Over the past couple of years, it’s been very satisfying to see the increased coverage for Privileged Access Management (PAM) from the industry analyst community. This was evidenced in December 2018 when Gartner published its first Gartner Magic Quadrant for Privileged Access Management, a clear sign that market maturity had reached a point that it warranted its own MQ.
Since the beginning of 2019, Gartner has continued to build its PAM coverage out considerably, and with increasing emphasis beyond basic password vaulting. The core PAM team at Gartner has rolled out a series of research notes and reports that provide a comprehensive primer for Identity and Access Management (IAM) Leaders as well as Security & Risk Professionals to learn the basics of PAM, move on to best practices for PAM, and then drill down into specific tactics to enforce and support a least privilege approach.
Below, we have provided short synopses of three reports, available to you with complimentary access from Centrify.
IAM LEADERS’ GUIDE TO PRIVILEGED ACCESS MANAGEMENT
Gartner has provided an excellent summary of what PAM is, and outlines the difference between Access Management, Identity Governance and Administration (IGA), and Privileged Access Management (PAM). This report highlights where PAM can help organizations provide secure access to critical assets for privileged users, and meet compliance requirements related to securing, managing, and monitoring privileged accounts.
This Gartner report summarizes PAM tools for a range of use cases, how to use PAM to manage privileged services and machine accounts, as well as how to secure third-party external privileges and remote administrative access. It then looks at how digital transformation is creating new attack surfaces, such as DevOps and Cloud, and where PAM can help reduce risk.
BEST PRACTICES FOR PRIVILEGED ACCESS MANAGEMENT THROUGH THE FOUR PILLARS OF PAM
As organizations look to capture the value to be gained from transformative technologies like the Cloud, DevSecOps, containers, and microservices, they are also adding massive complexity to their IT estate. This report from Gartner states that, “Identity and access management leaders often lack a comprehensive understanding of all PAM use cases across the enterprise, including new challenges for PAM coming from companies moving to the cloud.”
As IAM Leaders gain a greater understanding of PAM, they can move on to best practices that can get the organization on the path to PAM maturity. The report highlights key challenges and recommendations, and how to leverage your current InfoSec program as the foundation for PAM policies, processes, and procedures. Then it outlines Gartner’s Four Pillars of PAM, and the 5 W’s of Privileged Access (Who, When, What, Where, and Why).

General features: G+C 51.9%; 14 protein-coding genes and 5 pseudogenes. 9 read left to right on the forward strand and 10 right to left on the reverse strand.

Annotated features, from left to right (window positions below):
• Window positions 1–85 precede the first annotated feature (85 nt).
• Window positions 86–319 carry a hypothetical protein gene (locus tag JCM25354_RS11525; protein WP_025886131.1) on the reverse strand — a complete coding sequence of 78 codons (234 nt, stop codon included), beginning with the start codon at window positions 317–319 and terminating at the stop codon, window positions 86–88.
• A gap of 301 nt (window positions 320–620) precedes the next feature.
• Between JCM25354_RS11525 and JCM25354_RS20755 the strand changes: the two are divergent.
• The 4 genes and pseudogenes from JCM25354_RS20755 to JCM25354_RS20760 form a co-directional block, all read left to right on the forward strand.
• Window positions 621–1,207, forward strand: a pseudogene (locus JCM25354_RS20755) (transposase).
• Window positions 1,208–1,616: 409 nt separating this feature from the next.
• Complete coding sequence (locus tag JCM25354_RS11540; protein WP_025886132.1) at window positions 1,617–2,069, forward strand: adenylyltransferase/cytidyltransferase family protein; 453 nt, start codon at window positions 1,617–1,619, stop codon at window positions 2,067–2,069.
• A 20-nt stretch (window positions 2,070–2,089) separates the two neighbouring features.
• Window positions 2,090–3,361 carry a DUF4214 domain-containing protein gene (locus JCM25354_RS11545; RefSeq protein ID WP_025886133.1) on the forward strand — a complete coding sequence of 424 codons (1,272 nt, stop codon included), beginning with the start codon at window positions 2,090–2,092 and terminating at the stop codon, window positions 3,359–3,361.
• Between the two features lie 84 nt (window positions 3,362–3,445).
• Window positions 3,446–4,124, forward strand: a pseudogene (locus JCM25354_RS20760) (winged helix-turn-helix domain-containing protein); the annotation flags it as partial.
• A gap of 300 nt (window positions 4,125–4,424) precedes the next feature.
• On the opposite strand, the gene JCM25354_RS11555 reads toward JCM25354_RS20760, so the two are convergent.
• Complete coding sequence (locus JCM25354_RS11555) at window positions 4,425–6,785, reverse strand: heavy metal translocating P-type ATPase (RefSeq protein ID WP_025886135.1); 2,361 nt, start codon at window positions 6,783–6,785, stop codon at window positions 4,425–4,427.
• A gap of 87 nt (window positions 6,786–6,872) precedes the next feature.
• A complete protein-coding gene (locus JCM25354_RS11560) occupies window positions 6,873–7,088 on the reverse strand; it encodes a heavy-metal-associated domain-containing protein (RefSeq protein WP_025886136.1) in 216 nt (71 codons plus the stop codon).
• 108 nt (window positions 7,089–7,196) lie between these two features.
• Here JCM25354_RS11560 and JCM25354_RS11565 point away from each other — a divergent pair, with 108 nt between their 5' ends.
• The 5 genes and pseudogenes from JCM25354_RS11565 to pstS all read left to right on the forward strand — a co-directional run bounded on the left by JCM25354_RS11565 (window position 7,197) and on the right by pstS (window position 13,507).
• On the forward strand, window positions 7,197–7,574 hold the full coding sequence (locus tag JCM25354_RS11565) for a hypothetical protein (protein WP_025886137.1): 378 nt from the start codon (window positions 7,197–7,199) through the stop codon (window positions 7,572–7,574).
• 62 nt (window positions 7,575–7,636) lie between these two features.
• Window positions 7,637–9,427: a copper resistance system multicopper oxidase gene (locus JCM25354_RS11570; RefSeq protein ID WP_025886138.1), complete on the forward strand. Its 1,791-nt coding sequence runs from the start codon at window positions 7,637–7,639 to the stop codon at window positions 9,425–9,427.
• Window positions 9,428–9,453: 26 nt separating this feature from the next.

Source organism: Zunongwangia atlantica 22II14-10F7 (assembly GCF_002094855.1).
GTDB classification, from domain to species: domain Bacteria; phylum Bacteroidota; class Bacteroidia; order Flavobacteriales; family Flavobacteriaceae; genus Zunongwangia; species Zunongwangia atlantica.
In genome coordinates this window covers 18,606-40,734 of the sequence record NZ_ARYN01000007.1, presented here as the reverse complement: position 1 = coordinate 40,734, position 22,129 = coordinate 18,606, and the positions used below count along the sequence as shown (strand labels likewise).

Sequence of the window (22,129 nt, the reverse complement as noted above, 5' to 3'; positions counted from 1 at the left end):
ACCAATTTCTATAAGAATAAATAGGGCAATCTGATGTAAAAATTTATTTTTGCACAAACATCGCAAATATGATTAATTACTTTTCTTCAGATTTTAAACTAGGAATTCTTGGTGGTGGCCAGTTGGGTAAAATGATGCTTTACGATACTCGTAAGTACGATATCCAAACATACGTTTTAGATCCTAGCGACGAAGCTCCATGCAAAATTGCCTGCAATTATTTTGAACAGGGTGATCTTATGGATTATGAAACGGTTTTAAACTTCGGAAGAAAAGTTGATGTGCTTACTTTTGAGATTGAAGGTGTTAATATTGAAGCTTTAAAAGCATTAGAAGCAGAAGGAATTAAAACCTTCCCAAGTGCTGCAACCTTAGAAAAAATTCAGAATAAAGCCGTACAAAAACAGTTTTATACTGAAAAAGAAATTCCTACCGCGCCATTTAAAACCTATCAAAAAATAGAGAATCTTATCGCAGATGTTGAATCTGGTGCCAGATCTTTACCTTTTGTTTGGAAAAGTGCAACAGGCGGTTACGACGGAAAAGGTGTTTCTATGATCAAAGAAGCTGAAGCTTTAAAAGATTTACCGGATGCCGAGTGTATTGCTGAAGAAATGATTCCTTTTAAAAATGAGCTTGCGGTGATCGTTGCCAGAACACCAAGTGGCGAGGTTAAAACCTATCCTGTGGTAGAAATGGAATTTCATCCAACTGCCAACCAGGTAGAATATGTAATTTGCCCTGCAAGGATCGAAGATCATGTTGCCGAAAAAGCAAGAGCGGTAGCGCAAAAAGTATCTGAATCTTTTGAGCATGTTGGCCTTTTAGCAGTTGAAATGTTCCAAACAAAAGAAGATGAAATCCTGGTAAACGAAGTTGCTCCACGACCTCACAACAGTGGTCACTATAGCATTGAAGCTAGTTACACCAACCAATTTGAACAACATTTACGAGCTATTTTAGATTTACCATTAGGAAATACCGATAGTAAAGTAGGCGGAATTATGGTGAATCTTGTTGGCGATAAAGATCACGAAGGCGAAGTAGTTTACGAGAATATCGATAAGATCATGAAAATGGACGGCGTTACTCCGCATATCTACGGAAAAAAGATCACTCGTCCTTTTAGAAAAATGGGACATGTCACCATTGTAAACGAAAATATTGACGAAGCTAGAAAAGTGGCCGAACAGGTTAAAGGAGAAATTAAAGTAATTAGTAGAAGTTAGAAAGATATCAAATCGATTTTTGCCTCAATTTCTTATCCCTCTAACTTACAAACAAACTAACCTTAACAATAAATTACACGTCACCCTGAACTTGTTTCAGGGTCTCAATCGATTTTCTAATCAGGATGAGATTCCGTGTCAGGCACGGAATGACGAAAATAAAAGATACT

REMOVE STANDING PRIVILEGES THROUGH A JUST-IN-TIME PAM APPROACH
As organizations continue along a PAM Maturity model, they will want to move beyond the “basics” of PAM and adopt a stronger posture based on a least privilege approach. Least privilege means granting only enough privileged access for only the amount of time needed to complete the task. These are often referred to as Just Enough, Just-in-Time (or JIT) PAM.
This report specifically focuses on JIT PAM, outlining the various key challenges that this approach can address, including ensuring that privileges are only granted when a valid reason exists. It does also look at how organizations can reduce the amount of privileged accounts that are “fully armed” and overprivileged, which can be address with Just Enough access. The goal, Gartner points out, is to have zero standing privileges (ZSP).
Centrify’s PAM Maturity Model aligns well to these recommendations. First, don’t leave your organization in the “Danger Zone” where you are doing nothing to secure and manage privileged access in your organization. At the very least, try to get to the first phase where you discover all machines and vault away shared and admin passwords. Then move on to more of an Identity-Centric approach to PAM based on least privilege, focused on consolidating identities, establishing alternate admin accounts, enforcing MFA, and enforcing Just Enough, Just-in-Time access. Finally, an organization with a truly mature PAM posture will harden the environment with high assurance, centralizing service management accounts, using host-based auditing, vaulting secrets, and enforcing a higher NIST assurance lever for MFA.
I hope you enjoy these three Gartner reports. If you are interested in trying any of our Identity-Centric PAM solutions, be sure to visit our Trial Center.